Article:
Should you establish a mentoring program in your workplace?
Moving up the company ladder is a critical goal for many employees throughout their career, yet the road is often fraught with obstacles and hard work.
Getting inside advice can be very valuable for ambitious employees and, with the right help, this be translated into an internal workplace relations scheme.
How effective are mentoring programs?
Businesses are often reluctant to put mentoring programs in place, as they require a large time investment and effort to build the required skills in potential mentors. However, a report from the Australian Human Resources Institute revealed that the payoffs can be substantial for companies that devote themselves to this venture.
Out of the firms who had mentoring initiatives in place, 60.6 per cent of participants stated that they had gained more confidence as a result of the program. The same proportion said that they gained a better understanding of complex social matters and relationship building.
As the phrase goes; in teaching others, we also teach ourselves and business mentors are no exception. In fact, 66 per cent of firms surveyed stated that their mentors had seen reverse benefits from participating in programs. Passing on knowledge can bring a significant sense of fulfilment to an individual, as well as building strong relationships within the workplace.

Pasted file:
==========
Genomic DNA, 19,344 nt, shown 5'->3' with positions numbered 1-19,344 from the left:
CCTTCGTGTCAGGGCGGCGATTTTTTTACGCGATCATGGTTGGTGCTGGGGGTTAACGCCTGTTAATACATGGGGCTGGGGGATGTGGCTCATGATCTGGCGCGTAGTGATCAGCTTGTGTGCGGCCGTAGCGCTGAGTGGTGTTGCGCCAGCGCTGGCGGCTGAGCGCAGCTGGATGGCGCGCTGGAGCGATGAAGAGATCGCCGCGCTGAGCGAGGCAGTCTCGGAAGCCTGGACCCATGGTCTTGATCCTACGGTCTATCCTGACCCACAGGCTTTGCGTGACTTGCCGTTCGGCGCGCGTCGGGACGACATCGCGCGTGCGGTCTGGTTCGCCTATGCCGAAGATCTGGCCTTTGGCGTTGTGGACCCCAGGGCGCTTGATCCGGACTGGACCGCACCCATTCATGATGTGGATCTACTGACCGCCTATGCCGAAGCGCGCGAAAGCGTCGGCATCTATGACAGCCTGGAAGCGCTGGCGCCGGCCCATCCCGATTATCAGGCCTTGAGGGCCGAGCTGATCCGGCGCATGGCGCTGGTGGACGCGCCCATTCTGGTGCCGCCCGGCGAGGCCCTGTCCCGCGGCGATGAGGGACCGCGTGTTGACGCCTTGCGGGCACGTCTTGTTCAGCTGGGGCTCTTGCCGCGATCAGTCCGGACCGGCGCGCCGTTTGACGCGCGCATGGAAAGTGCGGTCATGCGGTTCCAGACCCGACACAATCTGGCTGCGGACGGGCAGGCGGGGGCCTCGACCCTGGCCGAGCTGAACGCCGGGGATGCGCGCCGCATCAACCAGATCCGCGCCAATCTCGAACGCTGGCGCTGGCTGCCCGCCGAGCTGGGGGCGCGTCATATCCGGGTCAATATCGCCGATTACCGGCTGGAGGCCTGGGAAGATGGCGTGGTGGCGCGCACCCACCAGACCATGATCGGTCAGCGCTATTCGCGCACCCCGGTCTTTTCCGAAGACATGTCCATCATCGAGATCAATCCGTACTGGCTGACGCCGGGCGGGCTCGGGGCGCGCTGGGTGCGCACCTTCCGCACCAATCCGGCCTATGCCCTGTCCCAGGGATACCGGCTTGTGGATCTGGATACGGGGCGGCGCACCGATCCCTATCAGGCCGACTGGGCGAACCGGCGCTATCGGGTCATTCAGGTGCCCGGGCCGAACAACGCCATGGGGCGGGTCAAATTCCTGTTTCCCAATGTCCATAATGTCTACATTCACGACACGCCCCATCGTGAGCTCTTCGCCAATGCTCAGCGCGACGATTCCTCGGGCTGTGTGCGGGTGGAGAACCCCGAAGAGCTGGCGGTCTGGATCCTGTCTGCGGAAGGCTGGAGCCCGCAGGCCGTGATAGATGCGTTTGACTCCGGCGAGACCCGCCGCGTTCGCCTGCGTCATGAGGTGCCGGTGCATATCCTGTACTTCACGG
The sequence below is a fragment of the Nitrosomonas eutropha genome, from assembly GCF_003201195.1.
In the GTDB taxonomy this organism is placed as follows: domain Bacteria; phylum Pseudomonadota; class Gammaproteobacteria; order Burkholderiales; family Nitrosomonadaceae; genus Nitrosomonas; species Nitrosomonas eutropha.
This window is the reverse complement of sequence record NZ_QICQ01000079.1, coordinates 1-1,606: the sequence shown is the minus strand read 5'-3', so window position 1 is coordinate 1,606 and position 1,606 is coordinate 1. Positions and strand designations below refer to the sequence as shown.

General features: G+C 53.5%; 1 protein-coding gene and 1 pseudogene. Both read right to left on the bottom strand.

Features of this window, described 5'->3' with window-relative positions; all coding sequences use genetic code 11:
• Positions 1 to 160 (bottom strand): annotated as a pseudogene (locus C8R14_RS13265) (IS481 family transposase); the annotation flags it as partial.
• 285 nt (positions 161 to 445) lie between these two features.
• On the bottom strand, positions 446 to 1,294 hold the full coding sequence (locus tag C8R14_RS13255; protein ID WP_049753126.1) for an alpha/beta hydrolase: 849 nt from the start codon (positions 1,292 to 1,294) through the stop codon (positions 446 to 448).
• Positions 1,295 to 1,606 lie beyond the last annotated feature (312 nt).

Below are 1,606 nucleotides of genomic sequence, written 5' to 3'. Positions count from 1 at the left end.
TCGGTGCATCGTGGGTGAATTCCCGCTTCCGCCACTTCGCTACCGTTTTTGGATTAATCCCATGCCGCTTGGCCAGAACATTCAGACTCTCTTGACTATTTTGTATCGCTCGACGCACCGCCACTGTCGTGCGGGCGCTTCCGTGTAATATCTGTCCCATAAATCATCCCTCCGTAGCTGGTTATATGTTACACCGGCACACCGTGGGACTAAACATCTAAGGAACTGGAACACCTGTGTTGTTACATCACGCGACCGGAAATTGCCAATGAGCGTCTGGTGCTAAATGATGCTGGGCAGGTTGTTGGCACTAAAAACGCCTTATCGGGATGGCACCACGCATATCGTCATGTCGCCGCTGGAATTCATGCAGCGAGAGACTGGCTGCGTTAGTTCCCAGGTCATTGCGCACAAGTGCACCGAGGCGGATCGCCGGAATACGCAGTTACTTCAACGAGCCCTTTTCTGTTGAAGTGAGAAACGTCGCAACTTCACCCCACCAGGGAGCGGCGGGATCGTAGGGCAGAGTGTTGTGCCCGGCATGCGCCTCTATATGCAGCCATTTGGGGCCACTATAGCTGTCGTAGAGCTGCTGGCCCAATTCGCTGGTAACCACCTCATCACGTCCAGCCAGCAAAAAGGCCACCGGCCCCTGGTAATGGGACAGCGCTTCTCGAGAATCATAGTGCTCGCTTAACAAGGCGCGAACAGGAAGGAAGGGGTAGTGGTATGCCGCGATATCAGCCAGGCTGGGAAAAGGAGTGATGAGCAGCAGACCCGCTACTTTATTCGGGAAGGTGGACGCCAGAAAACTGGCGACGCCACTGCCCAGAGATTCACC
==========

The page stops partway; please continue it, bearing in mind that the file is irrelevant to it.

Which groups can benefit the most?
The University of California recently undertook a case study that explored the effect of business mentoring on a US-based company in China. According to the findings, women stand to gain more social capital than men through these schemes.
Women stand to gain more social capital through mentoring.
A report from the Australian Bureau of Statistics also stated that mentoring initiatives were particularly important for attracting women in traditionally male-dominated industries such as ICT and economics. This is where recruitment services can play an important part in building your mentoring program.
The exact nature of the relationship and the resulting connections it creates are important factors in success within a company.
"In this company, as in many other comparable companies, technical employees tended to build relatively small networks, mostly within their own groups," explained Assistant Professor Sameer Srivastava.
"Senior leadership believed that the people who did well in the organisation were those who had not only depth but also breadth of social capital."
Implementing your own mentoring program can be a challenge. However, with the help of HR consulting, companies can reap the benefits that come with these initiatives.